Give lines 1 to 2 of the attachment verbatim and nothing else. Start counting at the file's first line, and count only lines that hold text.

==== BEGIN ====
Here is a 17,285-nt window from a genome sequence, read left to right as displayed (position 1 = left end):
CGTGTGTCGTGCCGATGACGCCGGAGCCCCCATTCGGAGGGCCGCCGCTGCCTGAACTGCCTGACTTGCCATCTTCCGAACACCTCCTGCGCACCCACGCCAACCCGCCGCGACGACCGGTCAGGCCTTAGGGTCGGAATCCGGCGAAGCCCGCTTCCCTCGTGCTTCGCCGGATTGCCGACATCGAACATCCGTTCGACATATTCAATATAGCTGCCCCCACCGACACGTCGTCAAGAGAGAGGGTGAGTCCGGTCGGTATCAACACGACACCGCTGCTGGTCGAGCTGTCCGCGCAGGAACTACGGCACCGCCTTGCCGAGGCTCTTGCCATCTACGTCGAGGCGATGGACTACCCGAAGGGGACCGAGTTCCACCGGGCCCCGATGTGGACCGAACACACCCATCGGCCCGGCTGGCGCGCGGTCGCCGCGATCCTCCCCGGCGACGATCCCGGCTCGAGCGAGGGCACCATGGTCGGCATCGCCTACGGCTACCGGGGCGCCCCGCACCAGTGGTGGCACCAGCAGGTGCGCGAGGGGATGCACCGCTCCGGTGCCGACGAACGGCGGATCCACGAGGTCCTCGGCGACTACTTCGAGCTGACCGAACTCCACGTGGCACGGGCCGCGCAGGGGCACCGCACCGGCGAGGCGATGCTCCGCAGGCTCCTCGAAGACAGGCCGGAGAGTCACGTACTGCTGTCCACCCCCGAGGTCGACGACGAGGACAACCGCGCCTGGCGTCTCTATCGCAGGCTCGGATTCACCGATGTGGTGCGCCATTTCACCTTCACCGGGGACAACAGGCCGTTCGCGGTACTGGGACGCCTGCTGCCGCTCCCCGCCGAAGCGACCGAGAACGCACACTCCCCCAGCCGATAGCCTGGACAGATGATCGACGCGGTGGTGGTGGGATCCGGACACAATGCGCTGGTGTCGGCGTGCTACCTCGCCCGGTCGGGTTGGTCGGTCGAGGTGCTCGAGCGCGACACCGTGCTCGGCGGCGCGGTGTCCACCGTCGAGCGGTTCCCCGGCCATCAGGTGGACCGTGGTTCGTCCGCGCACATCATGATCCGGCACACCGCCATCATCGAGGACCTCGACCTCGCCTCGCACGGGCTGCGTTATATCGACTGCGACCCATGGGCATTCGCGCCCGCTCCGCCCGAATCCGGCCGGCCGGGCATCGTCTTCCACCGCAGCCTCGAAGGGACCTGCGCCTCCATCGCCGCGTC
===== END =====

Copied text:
Here is a 17,285-nt window from a genome sequence, read left to right as displayed (position 1 = left end):
CGTGTGTCGTGCCGATGACGCCGGAGCCCCCATTCGGAGGGCCGCCGCTGCCTGAACTGCCTGACTTGCCATCTTCCGAACACCTCCTGCGCACCCACGCCAACCCGCCGCGACGACCGGTCAGGCCTTAGGGTCGGAATCCGGCGAAGCCCGCTTCCCTCGTGCTTCGCCGGATTGCCGACATCGAACATCCGTTCGACATATTCAATATAGCTGCCCCCACCGACACGTCGTCAAGAGAGAGGGTGAGTCCGGTCGGTATCAACACGACACCGCTGCTGGTCGAGCTGTCCGCGCAGGAACTACGGCACCGCCTTGCCGAGGCTCTTGCCATCTACGTCGAGGCGATGGACTACCCGAAGGGGACCGAGTTCCACCGGGCCCCGATGTGGACCGAACACACCCATCGGCCCGGCTGGCGCGCGGTCGCCGCGATCCTCCCCGGCGACGATCCCGGCTCGAGCGAGGGCACCATGGTCGGCATCGCCTACGGCTACCGGGGCGCCCCGCACCAGTGGTGGCACCAGCAGGTGCGCGAGGGGATGCACCGCTCCGGTGCCGACGAACGGCGGATCCACGAGGTCCTCGGCGACTACTTCGAGCTGACCGAACTCCACGTGGCACGGGCCGCGCAGGGGCACCGCACCGGCGAGGCGATGCTCCGCAGGCTCCTCGAAGACAGGCCGGAGAGTCACGTACTGCTGTCCACCCCCGAGGTCGACGACGAGGACAACCGCGCCTGGCGTCTCTATCGCAGGCTCGGATTCACCGATGTGGTGCGCCATTTCACCTTCACCGGGGACAACAGGCCGTTCGCGGTACTGGGACGCCTGCTGCCGCTCCCCGCCGAAGCGACCGAGAACGCACACTCCCCCAGCCGATAGCCTGGACAGATGATCGACGCGGTGGTGGTGGGATCCGGACACAATGCGCTGGTGTCGGCGTGCTACCTCGCCCGGTCGGGTTGGTCGGTCGAGGTGCTCGAGCGCGACACCGTGCTCGGCGGCGCGGTGTCCACCGTCGAGCGGTTCCCCGGCCATCAGGTGGACCGTGGTTCGTCCGCGCACATCATGATCCGGCACACCGCCATCATCGAGGACCTCGACCTCGCCTCGCACGGGCTGCGTTATATCGACTGCGACCCATGGGCATTCGCGCCCGCTCCGCCCGAATCCGGCCGGCCGGGCATCGTCTTCCACCGCAGCCTCGAAGGGACCTGCGCCTCCATCGCCGCGTC